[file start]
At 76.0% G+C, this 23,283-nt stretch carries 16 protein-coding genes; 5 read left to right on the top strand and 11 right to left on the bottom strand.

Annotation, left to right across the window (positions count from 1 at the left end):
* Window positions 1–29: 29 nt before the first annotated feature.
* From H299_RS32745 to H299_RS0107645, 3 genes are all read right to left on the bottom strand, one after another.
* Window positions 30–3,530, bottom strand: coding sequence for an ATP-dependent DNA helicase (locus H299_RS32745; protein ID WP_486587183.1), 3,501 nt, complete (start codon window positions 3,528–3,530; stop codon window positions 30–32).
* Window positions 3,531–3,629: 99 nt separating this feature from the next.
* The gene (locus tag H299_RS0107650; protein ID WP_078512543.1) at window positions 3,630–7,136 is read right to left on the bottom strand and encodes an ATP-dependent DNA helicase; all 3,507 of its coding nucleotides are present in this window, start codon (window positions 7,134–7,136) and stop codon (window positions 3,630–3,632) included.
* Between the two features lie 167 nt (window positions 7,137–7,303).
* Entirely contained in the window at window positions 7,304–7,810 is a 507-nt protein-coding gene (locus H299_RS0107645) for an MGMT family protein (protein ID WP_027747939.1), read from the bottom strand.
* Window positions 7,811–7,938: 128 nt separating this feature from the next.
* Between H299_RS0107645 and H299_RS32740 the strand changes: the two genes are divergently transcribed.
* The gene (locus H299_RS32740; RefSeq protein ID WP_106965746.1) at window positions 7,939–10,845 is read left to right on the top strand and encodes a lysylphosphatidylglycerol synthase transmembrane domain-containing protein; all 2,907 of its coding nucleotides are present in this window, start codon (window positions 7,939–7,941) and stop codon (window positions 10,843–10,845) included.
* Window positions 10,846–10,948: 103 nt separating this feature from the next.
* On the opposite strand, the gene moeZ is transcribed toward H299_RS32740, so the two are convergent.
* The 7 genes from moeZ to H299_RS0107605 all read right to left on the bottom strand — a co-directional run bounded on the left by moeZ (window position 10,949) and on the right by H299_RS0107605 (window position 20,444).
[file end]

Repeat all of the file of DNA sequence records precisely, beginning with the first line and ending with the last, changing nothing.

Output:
At 76.0% G+C, this 23,283-nt stretch carries 16 protein-coding genes; 5 read left to right on the top strand and 11 right to left on the bottom strand.

Annotation, left to right across the window (positions count from 1 at the left end):
* Window positions 1–29: 29 nt before the first annotated feature.
* From H299_RS32745 to H299_RS0107645, 3 genes are all read right to left on the bottom strand, one after another.
* Window positions 30–3,530, bottom strand: coding sequence for an ATP-dependent DNA helicase (locus H299_RS32745; protein ID WP_486587183.1), 3,501 nt, complete (start codon window positions 3,528–3,530; stop codon window positions 30–32).
* Window positions 3,531–3,629: 99 nt separating this feature from the next.
* The gene (locus tag H299_RS0107650; protein ID WP_078512543.1) at window positions 3,630–7,136 is read right to left on the bottom strand and encodes an ATP-dependent DNA helicase; all 3,507 of its coding nucleotides are present in this window, start codon (window positions 7,134–7,136) and stop codon (window positions 3,630–3,632) included.
* Between the two features lie 167 nt (window positions 7,137–7,303).
* Entirely contained in the window at window positions 7,304–7,810 is a 507-nt protein-coding gene (locus H299_RS0107645) for an MGMT family protein (protein ID WP_027747939.1), read from the bottom strand.
* Window positions 7,811–7,938: 128 nt separating this feature from the next.
* Between H299_RS0107645 and H299_RS32740 the strand changes: the two genes are divergently transcribed.
* The gene (locus H299_RS32740; RefSeq protein ID WP_106965746.1) at window positions 7,939–10,845 is read left to right on the top strand and encodes a lysylphosphatidylglycerol synthase transmembrane domain-containing protein; all 2,907 of its coding nucleotides are present in this window, start codon (window positions 7,939–7,941) and stop codon (window positions 10,843–10,845) included.
* Window positions 10,846–10,948: 103 nt separating this feature from the next.
* On the opposite strand, the gene moeZ is transcribed toward H299_RS32740, so the two are convergent.
* The 7 genes from moeZ to H299_RS0107605 all read right to left on the bottom strand — a co-directional run bounded on the left by moeZ (window position 10,949) and on the right by H299_RS0107605 (window position 20,444).